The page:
During the days of the ox-wagons and prior to the construction of the railway in the late 1870s, Westville was the first outspan from Durban. The oxen would graze in the veld where Westville Boys’ High School’s Bowden’s Field is situated. An old ficus natalensis (Natal Fig) was the landmark but it died and one of its ‘offspring’ now grows within the stone walled enclosure. Among those who enjoyed its shade were Sir Theophilus Shepstone (Secretary for Native Affairs in the Colony of Natal), Dr John William Colenso (later Bishop of Natal), Carl Mauch (the well known early geologist) and Thomas Baines (the famous artist and explorer).

Umbilo Water Works/Paradise Valley

Durban had relied on wells for it’s water supply but the drought of 1879 forced engineers to look for additional resources.  A proposed scheme on the Umbilo (Mbilo) River near Pinetown was chosen with a 10 million gallon storage dam, a 6 million gallon settling dam,  2 sand filters and pipes to Durban. Opened on the 21.07.1887, the scheme supplied Durban with “wholesome” water until the Great Flood of 1st June 1905 washed the dam walls away. A wall of water swept everything downstream into the sea, drowning residents living on the river banks. Many early photographs capture groups of people in Victorian dress at the beautiful Umbilo (Mbilo) waterfall. Church and family picnics were held at the “Waterworks” before and after the flood. By 16th May 1929 Huberta the Hippo had wandered from Lake St Lucia to the ruins of the Umbilo Waterworks, where she stayed before moving on to the Eastern Cape and was shot by a local farmer.  As Durban expanded the water works were moved to the Umlaas River, then Shongweni Dam on the Mhlatuzana River, followed by Nagle Dam on the Mngeni River. Currently Durban’s water comes from the very large Midmar and Inanda Dams, also on the Mngeni River. Ruins of the Umbilo Waterworks are within the Paradise Valley Nature Reserve.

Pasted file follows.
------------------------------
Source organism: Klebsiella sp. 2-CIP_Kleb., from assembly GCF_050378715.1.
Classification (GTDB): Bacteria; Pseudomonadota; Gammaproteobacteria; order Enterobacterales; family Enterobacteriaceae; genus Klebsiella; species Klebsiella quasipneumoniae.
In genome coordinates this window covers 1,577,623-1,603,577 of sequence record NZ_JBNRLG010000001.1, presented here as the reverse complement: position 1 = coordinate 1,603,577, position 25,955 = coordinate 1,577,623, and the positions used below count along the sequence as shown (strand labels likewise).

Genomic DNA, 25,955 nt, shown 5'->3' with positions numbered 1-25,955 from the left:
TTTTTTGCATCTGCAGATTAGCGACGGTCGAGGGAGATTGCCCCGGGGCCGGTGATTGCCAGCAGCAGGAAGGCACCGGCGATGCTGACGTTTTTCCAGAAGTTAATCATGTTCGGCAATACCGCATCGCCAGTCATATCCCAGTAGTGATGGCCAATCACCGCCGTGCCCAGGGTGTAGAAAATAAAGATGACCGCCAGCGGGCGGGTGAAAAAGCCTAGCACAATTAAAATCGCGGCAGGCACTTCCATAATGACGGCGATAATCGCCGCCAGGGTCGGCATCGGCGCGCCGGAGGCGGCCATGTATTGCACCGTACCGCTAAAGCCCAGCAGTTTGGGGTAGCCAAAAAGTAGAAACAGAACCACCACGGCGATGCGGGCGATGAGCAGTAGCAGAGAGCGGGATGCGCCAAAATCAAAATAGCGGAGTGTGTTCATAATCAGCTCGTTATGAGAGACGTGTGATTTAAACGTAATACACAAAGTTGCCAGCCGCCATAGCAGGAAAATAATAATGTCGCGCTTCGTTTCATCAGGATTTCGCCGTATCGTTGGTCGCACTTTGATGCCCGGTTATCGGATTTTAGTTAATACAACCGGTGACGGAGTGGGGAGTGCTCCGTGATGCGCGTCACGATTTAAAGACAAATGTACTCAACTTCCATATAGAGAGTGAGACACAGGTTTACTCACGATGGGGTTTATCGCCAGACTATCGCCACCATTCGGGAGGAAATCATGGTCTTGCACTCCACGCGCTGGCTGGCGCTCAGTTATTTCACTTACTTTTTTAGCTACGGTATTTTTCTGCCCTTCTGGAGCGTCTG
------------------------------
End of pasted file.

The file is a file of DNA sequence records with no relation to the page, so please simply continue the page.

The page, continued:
Admission. R8 per adult, R  per child.

Opening times: 07h30-17h00.

Picnic areas, braai facilities, toilets, self guided walks, birding, conference centre and boma.

Indigo Vats

Two Dutch indigo planters from Java, Mr Theodorus Colenbrander and Mr von Preen went into partnership with Mr Murray of Pinetown in 1854. Locally grown indigo plants were gathered in bundles by Indonesian workers. Plants were packed into brick vats, secured by metal rods and covered with water to encourage fermentation. After being beaten with bamboo poles, water was released and the remaining dye was processed into cakes for export. The venture failed due to climate, river water and poor soil. Rediscovered in 1969 the first example of Pinetown industry caused much excitement. They were declared a National Heritage Monument in October 1984.

Situated in high security area, phone first.

Glaciated Pavements

The Glaciated Pavements at UKZN’s Westville campus is a very well-kept secret. This local treasure dates back some 300 million years. The rock formations can be seen just behind the Admin Building; enter the Admin building’s main entrance, and walk straight toward the door leading outside – turn left, walk outside, and up the stairs through the arch-way – you will see the Glacial Pavements right in front of you. Glacial Pavements are formed by rocks embedded in the slowly moving ice sheets (otherwise known as Glaciers) scoured and polished by the underlying older rocks giving rise to glacial pavements. You will notice, what appear to be scratches on the Rock Pavements. The scratches were caused by the movement of the ice and boulders, leaving clearly visible scratch-like marks on the rocks.